I'm sure there are others, I bet you have some that you read to your kids at bedtime and immediately regretted it, or after the first page you're like, "Maybe we should pick out a different book," but you can't.  Once you start reading, you're locked in! You know it!  They won't let you out, so I'm here to help you avoid a couple of those uncomfortable situations.  

I'm not a book hater either, I love books.  I think it's hard to find good children's books, it's tricky.  But here are some of my favorites that don't make me throw up a little bit in my mouth when someone swoons over them:

Anything Nancy Tillman--love her themes, love her rhyming rhythm, love love love.  These are my go to's for baby showers!

The Simply Small Series by Paola Opal-There are sweet little lessons in these board books. Saffy can be a bit bratty but her ingenuity prevails and she does learn lessons.  Cute illustration style.

The Little Blue Truck by Alice Schertle-Cute Cute Cute.  I love good rhyming books and this one is sweet as can be.

Pete the Cat by Mr. Eric-These are just fun to read/sing to your kids.

You Are My I Love You by Maryann Cusimano Love-The title says it all.

So snuggle up and share a good book with your child.  I just happen to prefer some over others, because if I'm going to read something roughly 20 times in a month, I would like to think that something positive is being taught or a moral is being shared or a lesson is being learned so when I kiss The Ster on her sweet little head I know, to quote Pete the Cat, "It's All Good"!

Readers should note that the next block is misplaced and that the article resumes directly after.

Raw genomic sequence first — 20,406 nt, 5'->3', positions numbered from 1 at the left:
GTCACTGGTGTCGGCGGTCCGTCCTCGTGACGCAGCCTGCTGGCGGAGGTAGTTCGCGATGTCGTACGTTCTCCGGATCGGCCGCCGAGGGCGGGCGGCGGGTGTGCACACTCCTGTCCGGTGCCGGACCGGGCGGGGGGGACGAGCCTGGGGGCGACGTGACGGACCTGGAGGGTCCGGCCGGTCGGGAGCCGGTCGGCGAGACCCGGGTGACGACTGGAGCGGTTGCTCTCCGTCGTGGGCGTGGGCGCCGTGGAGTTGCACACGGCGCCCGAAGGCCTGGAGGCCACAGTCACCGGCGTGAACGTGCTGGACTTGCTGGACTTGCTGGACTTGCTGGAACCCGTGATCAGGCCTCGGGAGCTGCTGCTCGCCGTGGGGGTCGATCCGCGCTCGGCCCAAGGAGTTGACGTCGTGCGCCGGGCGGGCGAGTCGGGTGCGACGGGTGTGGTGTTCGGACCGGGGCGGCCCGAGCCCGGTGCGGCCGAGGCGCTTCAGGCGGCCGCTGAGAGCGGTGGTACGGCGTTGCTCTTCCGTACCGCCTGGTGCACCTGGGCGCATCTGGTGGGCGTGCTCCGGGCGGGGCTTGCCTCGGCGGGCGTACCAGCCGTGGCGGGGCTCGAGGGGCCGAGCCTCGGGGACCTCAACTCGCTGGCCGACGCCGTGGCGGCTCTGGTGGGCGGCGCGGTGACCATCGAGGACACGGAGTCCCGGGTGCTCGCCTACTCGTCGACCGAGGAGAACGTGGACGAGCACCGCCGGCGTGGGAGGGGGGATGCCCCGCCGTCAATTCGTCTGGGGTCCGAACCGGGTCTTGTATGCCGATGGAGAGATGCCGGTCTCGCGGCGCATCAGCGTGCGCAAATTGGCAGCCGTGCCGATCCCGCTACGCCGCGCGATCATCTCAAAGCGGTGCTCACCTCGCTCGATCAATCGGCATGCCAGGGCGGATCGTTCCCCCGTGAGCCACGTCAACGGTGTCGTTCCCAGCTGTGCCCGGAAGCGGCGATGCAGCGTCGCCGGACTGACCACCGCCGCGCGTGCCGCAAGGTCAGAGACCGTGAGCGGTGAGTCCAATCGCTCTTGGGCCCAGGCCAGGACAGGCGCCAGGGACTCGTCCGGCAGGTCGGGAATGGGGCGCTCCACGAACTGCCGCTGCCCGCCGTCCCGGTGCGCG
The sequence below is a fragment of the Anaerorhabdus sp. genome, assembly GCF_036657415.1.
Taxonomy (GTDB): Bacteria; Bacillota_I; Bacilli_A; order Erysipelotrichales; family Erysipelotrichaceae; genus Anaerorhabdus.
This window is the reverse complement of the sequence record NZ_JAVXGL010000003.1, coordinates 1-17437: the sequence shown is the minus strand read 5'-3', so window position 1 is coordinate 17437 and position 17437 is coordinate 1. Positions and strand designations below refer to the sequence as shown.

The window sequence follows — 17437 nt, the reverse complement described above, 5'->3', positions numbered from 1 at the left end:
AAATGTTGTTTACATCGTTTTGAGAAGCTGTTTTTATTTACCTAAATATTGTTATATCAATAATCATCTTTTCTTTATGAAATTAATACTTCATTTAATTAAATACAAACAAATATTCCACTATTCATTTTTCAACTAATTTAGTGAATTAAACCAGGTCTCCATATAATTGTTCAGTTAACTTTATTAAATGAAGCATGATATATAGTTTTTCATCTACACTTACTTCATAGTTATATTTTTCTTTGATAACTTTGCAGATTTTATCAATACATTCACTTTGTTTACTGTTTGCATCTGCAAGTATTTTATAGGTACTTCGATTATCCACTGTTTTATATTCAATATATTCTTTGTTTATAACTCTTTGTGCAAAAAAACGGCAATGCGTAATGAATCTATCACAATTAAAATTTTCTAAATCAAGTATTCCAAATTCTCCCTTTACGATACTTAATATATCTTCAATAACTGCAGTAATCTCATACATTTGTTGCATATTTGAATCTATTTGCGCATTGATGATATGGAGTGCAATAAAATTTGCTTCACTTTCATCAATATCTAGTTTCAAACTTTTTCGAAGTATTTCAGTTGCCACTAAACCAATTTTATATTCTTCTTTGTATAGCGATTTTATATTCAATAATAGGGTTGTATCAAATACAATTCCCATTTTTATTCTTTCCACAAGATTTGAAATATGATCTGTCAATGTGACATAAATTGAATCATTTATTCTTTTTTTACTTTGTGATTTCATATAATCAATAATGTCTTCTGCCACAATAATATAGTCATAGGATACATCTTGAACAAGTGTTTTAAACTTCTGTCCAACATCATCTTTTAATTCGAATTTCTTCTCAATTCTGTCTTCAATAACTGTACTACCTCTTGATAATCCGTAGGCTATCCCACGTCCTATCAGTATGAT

Wednesday, February 5, 2014

It was a Big Deal.

To the two gentlemen in the Green Jeep Wrangler, on Winton Avenue today, Feb. 5th at 11ish am, who stopped in the middle of the street, threw it in reverse, waved me off and plowed the end of my driveway...

I thank you.

It only took you, maybe 1 minute to back up and make those 3 passes to get that snow out of the bottom of my drive.  You probably thought it was a nice thing to do for the girl shoveling... it was.  You probably thought it was no big deal as you waved and said "Have a nice day." before you drove away.  But here's the thing, it was a big deal, and at that moment it was a very big deal, because here is what you didn't know:

That snow was deceptively heavy!  I went out thinking I'd push through in 20 minutes and I had been shoveling away for over an hour and still not done.  
You didn't know that I have been sick for going on 2 weeks, a terrible cold that I can't shake that had me dripping and hacking and sweating the whole time I was out there.